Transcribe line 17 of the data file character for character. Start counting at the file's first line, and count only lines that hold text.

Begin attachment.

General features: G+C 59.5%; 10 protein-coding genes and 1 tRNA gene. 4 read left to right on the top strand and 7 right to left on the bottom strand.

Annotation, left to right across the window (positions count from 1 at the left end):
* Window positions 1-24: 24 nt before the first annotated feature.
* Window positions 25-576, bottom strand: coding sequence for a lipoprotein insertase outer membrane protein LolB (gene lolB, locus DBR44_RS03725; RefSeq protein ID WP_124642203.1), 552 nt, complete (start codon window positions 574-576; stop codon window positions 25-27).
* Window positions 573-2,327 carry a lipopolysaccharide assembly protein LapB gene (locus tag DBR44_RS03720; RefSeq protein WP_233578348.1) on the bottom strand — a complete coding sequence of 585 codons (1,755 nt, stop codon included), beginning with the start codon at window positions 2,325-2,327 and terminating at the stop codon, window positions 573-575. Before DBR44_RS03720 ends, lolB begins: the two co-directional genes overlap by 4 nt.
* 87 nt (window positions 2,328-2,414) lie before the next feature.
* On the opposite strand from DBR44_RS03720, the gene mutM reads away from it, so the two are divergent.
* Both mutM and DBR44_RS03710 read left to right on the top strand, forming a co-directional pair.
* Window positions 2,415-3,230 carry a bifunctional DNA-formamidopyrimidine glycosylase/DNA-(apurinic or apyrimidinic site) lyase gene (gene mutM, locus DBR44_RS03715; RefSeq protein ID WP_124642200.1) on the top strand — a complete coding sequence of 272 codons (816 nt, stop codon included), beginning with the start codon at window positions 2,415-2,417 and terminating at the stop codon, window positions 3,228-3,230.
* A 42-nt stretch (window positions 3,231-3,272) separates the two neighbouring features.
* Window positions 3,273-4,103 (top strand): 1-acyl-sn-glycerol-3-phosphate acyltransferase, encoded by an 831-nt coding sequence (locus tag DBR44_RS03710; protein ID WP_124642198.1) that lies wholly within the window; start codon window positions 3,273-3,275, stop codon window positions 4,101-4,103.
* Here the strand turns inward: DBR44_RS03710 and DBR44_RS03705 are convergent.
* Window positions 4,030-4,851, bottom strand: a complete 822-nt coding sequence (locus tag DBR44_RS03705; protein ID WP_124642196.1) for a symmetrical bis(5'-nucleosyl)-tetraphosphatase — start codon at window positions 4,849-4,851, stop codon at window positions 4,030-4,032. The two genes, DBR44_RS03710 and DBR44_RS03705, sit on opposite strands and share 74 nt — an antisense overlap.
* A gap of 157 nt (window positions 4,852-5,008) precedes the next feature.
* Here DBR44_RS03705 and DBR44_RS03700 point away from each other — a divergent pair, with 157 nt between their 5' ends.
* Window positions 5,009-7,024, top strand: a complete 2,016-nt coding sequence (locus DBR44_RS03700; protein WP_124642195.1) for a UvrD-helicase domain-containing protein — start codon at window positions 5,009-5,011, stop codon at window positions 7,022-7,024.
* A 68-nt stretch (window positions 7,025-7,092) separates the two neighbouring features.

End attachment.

* A 68-nt stretch (window positions 7,025-7,092) separates the two neighbouring features.